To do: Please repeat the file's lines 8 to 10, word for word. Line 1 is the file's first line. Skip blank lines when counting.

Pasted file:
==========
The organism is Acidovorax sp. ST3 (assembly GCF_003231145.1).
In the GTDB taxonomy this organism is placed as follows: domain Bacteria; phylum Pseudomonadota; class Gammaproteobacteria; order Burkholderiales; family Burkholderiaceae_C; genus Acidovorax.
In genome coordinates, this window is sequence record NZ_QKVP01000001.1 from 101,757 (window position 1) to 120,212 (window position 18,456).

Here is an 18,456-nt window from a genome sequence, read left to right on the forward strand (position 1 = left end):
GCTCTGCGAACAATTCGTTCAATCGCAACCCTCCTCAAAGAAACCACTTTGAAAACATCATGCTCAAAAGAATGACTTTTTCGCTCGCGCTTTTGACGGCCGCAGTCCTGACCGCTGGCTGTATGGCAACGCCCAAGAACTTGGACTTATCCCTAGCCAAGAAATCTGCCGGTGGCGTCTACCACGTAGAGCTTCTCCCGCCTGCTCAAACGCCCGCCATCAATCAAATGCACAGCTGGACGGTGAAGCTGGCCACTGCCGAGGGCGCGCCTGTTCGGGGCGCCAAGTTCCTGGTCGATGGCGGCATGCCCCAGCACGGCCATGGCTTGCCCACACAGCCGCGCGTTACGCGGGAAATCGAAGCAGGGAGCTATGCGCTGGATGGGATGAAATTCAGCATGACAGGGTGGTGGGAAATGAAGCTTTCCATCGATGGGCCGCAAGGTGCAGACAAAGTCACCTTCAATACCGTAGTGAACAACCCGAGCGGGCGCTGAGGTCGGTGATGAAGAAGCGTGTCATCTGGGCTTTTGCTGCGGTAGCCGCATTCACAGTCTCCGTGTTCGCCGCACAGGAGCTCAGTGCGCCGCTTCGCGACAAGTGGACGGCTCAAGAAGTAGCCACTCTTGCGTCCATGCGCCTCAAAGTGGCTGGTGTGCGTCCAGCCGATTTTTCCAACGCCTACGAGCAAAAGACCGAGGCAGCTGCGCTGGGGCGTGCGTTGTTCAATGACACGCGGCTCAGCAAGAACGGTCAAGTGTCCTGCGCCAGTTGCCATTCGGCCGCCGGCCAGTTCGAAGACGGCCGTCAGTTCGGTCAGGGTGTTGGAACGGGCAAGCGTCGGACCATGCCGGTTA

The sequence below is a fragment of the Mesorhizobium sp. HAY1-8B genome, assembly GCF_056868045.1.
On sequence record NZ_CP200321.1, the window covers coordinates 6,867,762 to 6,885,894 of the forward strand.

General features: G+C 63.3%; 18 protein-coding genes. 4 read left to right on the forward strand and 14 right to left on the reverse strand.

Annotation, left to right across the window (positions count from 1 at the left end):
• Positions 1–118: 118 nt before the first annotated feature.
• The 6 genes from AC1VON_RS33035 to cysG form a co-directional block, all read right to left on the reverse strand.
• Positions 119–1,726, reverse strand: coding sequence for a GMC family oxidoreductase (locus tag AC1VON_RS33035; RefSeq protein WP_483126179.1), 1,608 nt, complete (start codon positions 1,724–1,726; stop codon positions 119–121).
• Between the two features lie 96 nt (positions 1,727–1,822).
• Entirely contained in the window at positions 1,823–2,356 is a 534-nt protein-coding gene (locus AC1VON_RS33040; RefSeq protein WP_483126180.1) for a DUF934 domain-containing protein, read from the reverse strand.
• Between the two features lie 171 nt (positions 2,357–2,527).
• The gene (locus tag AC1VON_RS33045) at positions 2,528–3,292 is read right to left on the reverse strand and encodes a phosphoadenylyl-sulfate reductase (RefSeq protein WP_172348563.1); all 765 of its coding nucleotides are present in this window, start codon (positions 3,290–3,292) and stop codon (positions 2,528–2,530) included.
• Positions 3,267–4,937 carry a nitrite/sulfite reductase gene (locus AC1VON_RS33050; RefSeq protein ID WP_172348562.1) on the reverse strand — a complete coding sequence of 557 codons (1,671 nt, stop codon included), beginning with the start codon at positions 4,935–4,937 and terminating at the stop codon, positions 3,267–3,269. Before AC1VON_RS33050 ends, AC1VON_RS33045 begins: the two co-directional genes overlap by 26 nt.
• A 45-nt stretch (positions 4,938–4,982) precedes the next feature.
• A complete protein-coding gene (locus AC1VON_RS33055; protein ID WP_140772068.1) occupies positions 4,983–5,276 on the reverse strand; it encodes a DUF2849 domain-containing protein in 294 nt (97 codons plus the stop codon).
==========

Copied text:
General features: G+C 63.3%; 18 protein-coding genes. 4 read left to right on the forward strand and 14 right to left on the reverse strand.

Annotation, left to right across the window (positions count from 1 at the left end):
• Positions 1–118: 118 nt before the first annotated feature.